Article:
That was such a cool idea to me, and I never forgot it. It made me want to be a flower delivery guy. No kidding. So years later, when I was hard up for cash…even though at the time the job didn’t really pay me enough…when a flower shop delivery job was advertised, I took it. And I loved it. And now whenever I want extra work, that’s the first place I look. I’ve worked at no less than four flower shops, and on occasion I’ve worked for two different shops at once.
Now, that doesn’t mean flower shops are automatically the happiest places to work. No illusions there. Believe it or not, there are people in those shops who are caught in the same rut of dismal existence, and ironically, flower shop owners can potentially be as grumpy and cantankerous as anyone else you might meet. Thankfully, that’s not the case where I’m working now; the work environment is (mostly) happy, the owners are generous, and the people working there seem to genuinely like their work, and their bosses. So this tells me it isn’t just what you do, what kind of job you have…it also has to do with if you’re doing the job for the right reasons–how you do the job.
So, bottom line…to answer this question most of you probably weren’t asking…I deliver flowers for these basic reasons:
- I am good at it. I am good with navigation, so I’m good at finding addresses.
- I need the money. (I’m not going to lie and pretend I’m all doing this from pure benevolent motives. Hey, it’s life!)
- It keeps me active, which is something I need right now for sure.
- I truly enjoy what I do. I like to drive, I like to find addresses, I like smiley-faced people. (Which is why when I work for a “grumpy” shop, I try to be out driving as much as possible.) 😀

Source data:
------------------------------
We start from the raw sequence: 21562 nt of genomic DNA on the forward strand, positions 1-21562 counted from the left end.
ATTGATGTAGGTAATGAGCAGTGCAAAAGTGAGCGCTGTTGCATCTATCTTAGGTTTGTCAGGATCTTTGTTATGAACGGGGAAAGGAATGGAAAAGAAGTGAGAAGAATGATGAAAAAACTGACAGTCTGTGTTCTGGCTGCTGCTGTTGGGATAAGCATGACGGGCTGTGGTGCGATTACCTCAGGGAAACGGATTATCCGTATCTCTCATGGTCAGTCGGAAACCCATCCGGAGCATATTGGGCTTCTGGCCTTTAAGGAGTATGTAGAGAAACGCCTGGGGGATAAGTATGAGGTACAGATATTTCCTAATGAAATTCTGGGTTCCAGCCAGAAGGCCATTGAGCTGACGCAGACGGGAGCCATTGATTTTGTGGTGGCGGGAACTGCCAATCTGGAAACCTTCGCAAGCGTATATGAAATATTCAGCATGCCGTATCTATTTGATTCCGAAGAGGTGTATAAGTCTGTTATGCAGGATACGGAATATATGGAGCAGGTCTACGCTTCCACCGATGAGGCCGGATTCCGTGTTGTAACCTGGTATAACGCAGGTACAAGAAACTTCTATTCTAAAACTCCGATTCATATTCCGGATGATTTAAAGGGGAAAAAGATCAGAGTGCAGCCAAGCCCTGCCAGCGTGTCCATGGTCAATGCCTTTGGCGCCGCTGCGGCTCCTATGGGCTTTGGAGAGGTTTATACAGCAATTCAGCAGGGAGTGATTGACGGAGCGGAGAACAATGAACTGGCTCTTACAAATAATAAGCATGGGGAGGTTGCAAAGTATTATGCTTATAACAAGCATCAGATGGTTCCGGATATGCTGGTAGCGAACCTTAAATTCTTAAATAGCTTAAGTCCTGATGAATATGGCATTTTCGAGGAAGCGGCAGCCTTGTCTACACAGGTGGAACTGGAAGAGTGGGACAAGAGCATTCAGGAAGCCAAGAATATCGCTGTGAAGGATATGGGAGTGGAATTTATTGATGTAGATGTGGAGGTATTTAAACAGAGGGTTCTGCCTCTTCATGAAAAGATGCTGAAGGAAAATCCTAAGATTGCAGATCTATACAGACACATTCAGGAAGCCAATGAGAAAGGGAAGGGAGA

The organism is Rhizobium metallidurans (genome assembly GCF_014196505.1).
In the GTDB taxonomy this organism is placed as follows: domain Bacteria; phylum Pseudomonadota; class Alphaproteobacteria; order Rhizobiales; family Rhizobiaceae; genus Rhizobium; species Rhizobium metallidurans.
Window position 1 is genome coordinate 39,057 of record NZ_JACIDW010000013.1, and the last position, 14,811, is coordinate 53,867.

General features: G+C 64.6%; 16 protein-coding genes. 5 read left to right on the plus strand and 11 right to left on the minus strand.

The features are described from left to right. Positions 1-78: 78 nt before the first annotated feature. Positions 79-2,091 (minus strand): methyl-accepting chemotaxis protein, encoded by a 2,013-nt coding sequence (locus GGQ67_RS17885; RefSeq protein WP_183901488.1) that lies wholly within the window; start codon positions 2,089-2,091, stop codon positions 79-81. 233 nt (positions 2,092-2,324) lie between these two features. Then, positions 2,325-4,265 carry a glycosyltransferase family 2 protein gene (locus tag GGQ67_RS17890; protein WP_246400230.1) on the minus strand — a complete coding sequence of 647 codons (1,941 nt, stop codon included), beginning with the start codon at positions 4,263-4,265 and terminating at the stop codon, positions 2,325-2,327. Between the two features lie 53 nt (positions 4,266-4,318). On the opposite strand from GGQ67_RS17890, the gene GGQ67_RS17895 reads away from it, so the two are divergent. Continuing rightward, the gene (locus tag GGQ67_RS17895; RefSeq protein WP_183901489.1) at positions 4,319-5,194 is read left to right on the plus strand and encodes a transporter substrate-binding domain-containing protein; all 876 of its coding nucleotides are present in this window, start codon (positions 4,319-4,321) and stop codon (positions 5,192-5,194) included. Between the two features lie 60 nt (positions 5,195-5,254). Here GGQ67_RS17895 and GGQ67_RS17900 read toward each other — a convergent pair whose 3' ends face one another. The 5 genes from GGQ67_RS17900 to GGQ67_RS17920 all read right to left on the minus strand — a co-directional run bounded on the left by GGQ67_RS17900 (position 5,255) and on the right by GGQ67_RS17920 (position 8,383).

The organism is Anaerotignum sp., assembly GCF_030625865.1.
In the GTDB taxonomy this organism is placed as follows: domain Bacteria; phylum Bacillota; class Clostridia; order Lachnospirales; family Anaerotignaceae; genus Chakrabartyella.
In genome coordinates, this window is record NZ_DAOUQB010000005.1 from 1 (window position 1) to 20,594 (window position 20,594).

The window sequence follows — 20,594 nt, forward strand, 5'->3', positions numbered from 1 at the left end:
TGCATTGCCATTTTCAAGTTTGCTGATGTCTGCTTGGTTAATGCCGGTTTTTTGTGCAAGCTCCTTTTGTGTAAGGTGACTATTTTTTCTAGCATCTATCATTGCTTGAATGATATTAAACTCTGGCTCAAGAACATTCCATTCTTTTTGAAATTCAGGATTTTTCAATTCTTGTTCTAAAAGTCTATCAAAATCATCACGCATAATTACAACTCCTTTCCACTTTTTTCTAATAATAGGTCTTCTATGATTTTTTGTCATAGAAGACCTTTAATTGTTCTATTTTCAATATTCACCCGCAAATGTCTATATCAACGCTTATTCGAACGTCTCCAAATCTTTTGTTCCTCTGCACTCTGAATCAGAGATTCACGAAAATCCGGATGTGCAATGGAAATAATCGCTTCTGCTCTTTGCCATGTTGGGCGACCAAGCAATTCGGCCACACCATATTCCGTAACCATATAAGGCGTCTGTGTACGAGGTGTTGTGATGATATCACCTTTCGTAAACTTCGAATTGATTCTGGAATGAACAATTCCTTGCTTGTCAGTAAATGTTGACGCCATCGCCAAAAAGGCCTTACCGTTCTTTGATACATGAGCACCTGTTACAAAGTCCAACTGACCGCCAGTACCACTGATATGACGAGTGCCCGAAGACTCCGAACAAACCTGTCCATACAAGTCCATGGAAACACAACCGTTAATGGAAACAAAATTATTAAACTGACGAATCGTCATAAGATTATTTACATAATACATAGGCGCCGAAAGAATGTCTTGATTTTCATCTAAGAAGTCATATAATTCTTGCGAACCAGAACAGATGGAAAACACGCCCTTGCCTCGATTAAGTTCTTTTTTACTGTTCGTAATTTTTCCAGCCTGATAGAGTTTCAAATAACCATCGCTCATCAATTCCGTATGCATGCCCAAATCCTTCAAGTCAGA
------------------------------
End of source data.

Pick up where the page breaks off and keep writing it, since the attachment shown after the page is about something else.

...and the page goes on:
- It’s a job that, to me, is a true extension of “Father’s business”. I bless people when I bring them flowers–I surprise them, I bring them messages of love, I bring them comfort when a loved one has passed on. And I form living relationships with the people I work with.
- But all of this really feeds into one deep motivation for why I choose to do this instead of something else right now…I get a kick out of making people happy. And this is a great job for that kind of thing.
For some, delivering flowers may seem to be one of those menial, “servant-class” jobs. For the consummate pragmatist, they might not see the value of giving cut flowers to someone, since the flowers will die in a few days. But for me, that’s just the point. Flowers make people happy, and that’s worth the money spent. (And if some of it gets in my pocket, that’s cool, too.) Like the woman wasting the alabaster jar of ointment on Jesus, there is a deeper purpose to sending flowers. So if I could sum up why I do this…it’s a job with meaning, purpose, and something that keeps me awake and alive.
So now you know. 🙂
*This really is the first installment. I just labeled it #28 so it would look more professional.
Photo by The Wild One, Copyright 2009. All Rights Reserved.